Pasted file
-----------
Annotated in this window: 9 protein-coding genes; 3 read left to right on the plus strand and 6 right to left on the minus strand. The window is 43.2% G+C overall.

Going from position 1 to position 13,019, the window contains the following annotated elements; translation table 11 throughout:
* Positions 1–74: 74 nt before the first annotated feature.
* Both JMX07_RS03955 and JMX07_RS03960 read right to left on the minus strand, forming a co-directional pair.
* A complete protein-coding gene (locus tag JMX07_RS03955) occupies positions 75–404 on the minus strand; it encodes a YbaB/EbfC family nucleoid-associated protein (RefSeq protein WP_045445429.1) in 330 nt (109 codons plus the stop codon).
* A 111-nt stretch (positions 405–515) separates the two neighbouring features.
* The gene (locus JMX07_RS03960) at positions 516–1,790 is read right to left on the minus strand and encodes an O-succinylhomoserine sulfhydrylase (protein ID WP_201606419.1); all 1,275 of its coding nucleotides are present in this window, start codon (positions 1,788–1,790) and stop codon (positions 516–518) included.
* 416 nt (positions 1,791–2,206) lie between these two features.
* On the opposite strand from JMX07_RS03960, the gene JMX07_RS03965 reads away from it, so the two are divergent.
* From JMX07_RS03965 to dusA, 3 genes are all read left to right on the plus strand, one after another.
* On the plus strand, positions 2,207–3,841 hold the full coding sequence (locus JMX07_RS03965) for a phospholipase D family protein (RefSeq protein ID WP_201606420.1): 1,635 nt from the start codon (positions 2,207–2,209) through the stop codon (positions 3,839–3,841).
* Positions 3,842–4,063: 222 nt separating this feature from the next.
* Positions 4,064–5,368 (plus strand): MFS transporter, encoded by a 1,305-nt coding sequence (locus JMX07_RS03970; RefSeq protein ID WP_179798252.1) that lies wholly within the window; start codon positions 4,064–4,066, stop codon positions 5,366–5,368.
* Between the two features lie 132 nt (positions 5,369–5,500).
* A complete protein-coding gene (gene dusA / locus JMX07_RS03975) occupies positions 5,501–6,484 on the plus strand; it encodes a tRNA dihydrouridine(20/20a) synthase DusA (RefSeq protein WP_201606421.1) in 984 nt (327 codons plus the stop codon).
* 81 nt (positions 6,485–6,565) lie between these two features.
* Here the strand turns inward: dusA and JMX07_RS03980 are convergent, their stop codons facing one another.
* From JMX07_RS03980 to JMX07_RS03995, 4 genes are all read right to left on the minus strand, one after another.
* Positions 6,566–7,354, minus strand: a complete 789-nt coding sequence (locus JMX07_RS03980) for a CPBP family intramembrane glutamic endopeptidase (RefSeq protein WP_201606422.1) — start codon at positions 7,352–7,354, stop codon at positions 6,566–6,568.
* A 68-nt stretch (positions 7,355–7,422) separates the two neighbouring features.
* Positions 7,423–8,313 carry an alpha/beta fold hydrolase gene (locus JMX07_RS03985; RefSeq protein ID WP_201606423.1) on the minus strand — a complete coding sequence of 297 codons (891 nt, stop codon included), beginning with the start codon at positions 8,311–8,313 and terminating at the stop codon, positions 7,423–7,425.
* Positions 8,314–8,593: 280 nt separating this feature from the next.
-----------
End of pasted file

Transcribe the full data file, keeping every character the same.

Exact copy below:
Annotated in this window: 9 protein-coding genes; 3 read left to right on the plus strand and 6 right to left on the minus strand. The window is 43.2% G+C overall.

Going from position 1 to position 13,019, the window contains the following annotated elements; translation table 11 throughout:
* Positions 1–74: 74 nt before the first annotated feature.
* Both JMX07_RS03955 and JMX07_RS03960 read right to left on the minus strand, forming a co-directional pair.
* A complete protein-coding gene (locus tag JMX07_RS03955) occupies positions 75–404 on the minus strand; it encodes a YbaB/EbfC family nucleoid-associated protein (RefSeq protein WP_045445429.1) in 330 nt (109 codons plus the stop codon).
* A 111-nt stretch (positions 405–515) separates the two neighbouring features.
* The gene (locus JMX07_RS03960) at positions 516–1,790 is read right to left on the minus strand and encodes an O-succinylhomoserine sulfhydrylase (protein ID WP_201606419.1); all 1,275 of its coding nucleotides are present in this window, start codon (positions 1,788–1,790) and stop codon (positions 516–518) included.
* 416 nt (positions 1,791–2,206) lie between these two features.
* On the opposite strand from JMX07_RS03960, the gene JMX07_RS03965 reads away from it, so the two are divergent.
* From JMX07_RS03965 to dusA, 3 genes are all read left to right on the plus strand, one after another.
* On the plus strand, positions 2,207–3,841 hold the full coding sequence (locus JMX07_RS03965) for a phospholipase D family protein (RefSeq protein ID WP_201606420.1): 1,635 nt from the start codon (positions 2,207–2,209) through the stop codon (positions 3,839–3,841).
* Positions 3,842–4,063: 222 nt separating this feature from the next.
* Positions 4,064–5,368 (plus strand): MFS transporter, encoded by a 1,305-nt coding sequence (locus JMX07_RS03970; RefSeq protein ID WP_179798252.1) that lies wholly within the window; start codon positions 4,064–4,066, stop codon positions 5,366–5,368.
* Between the two features lie 132 nt (positions 5,369–5,500).
* A complete protein-coding gene (gene dusA / locus JMX07_RS03975) occupies positions 5,501–6,484 on the plus strand; it encodes a tRNA dihydrouridine(20/20a) synthase DusA (RefSeq protein WP_201606421.1) in 984 nt (327 codons plus the stop codon).
* 81 nt (positions 6,485–6,565) lie between these two features.
* Here the strand turns inward: dusA and JMX07_RS03980 are convergent, their stop codons facing one another.
* From JMX07_RS03980 to JMX07_RS03995, 4 genes are all read right to left on the minus strand, one after another.
* Positions 6,566–7,354, minus strand: a complete 789-nt coding sequence (locus JMX07_RS03980) for a CPBP family intramembrane glutamic endopeptidase (RefSeq protein WP_201606422.1) — start codon at positions 7,352–7,354, stop codon at positions 6,566–6,568.
* A 68-nt stretch (positions 7,355–7,422) separates the two neighbouring features.
* Positions 7,423–8,313 carry an alpha/beta fold hydrolase gene (locus JMX07_RS03985; RefSeq protein ID WP_201606423.1) on the minus strand — a complete coding sequence of 297 codons (891 nt, stop codon included), beginning with the start codon at positions 8,311–8,313 and terminating at the stop codon, positions 7,423–7,425.
* Positions 8,314–8,593: 280 nt separating this feature from the next.